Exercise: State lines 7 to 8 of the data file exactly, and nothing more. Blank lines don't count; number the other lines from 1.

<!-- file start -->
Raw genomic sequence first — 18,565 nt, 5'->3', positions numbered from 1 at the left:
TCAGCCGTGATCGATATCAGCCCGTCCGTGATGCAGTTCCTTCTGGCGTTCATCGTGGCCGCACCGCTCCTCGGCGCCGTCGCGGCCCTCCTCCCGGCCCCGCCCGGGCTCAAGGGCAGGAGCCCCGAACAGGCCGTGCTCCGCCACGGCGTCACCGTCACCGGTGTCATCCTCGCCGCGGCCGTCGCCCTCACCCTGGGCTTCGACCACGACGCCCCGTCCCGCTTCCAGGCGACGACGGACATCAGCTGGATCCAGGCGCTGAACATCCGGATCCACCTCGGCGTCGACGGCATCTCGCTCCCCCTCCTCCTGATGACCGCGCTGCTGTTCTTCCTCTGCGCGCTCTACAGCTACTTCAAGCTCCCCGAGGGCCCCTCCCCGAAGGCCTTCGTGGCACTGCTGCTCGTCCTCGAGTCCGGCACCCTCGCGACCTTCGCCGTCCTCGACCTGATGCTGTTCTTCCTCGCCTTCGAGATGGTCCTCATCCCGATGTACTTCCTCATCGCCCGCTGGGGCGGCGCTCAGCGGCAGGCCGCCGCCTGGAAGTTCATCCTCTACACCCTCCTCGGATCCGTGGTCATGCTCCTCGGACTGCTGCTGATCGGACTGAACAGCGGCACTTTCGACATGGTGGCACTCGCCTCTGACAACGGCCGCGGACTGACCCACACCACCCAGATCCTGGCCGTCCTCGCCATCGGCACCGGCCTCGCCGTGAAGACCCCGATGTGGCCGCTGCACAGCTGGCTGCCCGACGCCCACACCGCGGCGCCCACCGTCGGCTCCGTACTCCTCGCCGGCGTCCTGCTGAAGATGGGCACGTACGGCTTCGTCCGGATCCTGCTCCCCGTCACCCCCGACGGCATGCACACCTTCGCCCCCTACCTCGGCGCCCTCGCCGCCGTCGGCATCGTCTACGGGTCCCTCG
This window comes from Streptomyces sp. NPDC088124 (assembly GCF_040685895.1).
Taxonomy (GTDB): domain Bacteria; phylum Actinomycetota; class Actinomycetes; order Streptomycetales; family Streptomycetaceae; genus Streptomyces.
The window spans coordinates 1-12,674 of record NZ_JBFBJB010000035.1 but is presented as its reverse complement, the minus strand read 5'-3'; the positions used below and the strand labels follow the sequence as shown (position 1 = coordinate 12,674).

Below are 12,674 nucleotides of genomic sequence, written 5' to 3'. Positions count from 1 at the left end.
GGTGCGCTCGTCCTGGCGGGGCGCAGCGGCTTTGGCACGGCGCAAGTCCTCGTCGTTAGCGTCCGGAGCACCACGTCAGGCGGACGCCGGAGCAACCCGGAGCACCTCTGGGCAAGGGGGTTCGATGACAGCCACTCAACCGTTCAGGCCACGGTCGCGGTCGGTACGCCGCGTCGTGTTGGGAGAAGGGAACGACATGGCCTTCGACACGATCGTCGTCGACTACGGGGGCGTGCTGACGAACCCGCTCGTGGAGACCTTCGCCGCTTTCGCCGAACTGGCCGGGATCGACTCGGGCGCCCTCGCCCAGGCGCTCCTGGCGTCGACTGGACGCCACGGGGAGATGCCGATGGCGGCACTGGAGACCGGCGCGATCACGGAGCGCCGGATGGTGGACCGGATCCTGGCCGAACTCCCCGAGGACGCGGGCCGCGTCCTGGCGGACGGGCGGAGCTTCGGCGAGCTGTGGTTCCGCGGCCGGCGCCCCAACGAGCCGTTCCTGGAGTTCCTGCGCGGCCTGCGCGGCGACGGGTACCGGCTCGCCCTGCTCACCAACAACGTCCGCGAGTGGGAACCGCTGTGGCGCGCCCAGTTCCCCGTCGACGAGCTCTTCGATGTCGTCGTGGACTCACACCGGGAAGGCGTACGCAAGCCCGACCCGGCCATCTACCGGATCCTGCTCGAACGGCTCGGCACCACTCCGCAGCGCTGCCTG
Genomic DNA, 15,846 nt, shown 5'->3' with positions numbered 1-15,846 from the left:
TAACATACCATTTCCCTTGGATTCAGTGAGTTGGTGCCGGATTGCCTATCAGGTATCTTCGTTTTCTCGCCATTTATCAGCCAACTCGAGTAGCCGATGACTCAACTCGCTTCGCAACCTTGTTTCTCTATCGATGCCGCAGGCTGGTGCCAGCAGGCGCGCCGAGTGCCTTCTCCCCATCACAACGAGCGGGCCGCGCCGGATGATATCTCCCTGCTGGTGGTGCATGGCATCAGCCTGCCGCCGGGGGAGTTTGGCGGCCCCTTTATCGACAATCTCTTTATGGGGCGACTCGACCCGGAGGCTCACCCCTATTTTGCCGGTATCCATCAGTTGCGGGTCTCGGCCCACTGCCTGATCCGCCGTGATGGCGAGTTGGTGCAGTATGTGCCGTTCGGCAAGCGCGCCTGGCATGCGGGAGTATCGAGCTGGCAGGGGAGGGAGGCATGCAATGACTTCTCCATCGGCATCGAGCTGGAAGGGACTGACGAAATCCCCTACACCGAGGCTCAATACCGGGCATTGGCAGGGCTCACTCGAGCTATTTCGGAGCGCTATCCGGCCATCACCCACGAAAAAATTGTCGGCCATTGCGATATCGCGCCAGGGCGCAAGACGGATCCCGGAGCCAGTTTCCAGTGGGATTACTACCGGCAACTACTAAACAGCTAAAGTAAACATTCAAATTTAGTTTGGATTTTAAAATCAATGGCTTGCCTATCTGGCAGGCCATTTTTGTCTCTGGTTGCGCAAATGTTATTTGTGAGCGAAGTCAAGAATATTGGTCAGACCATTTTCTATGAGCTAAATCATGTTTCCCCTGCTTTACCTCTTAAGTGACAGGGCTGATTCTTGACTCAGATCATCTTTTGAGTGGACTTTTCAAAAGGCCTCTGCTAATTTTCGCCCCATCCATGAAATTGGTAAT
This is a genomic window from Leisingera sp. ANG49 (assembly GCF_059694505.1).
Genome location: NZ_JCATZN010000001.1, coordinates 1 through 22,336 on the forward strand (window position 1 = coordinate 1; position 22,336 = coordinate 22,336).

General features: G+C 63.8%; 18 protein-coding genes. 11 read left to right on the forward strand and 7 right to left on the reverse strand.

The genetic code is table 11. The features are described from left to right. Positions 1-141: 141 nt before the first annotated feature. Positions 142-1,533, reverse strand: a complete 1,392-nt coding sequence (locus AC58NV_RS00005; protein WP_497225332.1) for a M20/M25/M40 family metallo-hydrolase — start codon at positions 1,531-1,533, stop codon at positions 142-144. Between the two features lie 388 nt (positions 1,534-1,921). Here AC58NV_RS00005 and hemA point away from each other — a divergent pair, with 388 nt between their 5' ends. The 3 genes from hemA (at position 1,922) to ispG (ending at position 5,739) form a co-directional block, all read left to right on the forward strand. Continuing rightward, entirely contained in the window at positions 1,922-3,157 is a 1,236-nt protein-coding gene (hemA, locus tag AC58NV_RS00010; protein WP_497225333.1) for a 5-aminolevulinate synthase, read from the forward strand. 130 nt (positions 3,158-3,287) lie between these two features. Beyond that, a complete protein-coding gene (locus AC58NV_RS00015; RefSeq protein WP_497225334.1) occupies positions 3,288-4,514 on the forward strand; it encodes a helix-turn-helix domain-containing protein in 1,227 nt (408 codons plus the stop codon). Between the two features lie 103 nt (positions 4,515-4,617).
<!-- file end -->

GGTGCGCTCGTCCTGGCGGGGCGCAGCGGCTTTGGCACGGCGCAAGTCCTCGTCGTTAGCGTCCGGAGCACCACGTCAGGCGGACGCCGGAGCAACCCGGAGCACCTCTGGGCAAGGGGGTTCGATGACAGCCACTCAACCGTTCAGGCCACGGTCGCGGTCGGTACGCCGCGTCGTGTTGGGAGAAGGGAACGACATGGCCTTCGACACGATCGTCGTCGACTACGGGGGCGTGCTGACGAACCCGCTCGTGGAGACCTTCGCCGCTTTCGCCGAACTGGCCGGGATCGACTCGGGCGCCCTCGCCCAGGCGCTCCTGGCGTCGACTGGACGCCACGGGGAGATGCCGATGGCGGCACTGGAGACCGGCGCGATCACGGAGCGCCGGATGGTGGACCGGATCCTGGCCGAACTCCCCGAGGACGCGGGCCGCGTCCTGGCGGACGGGCGGAGCTTCGGCGAGCTGTGGTTCCGCGGCCGGCGCCCCAACGAGCCGTTCCTGGAGTTCCTGCGCGGCCTGCGCGGCGACGGGTACCGGCTCGCCCTGCTCACCAACAACGTCCGCGAGTGGGAACCGCTGTGGCGCGCCCAGTTCCCCGTCGACGAGCTCTTCGATGTCGTCGTGGACTCACACCGGGAAGGCGTACGCAAGCCCGACCCGGCCATCTACCGGATCCTGCTCGAACGGCTCGGCACCACTCCGCAGCGCTGCCTG
Genomic DNA, 15,846 nt, shown 5'->3' with positions numbered 1-15,846 from the left: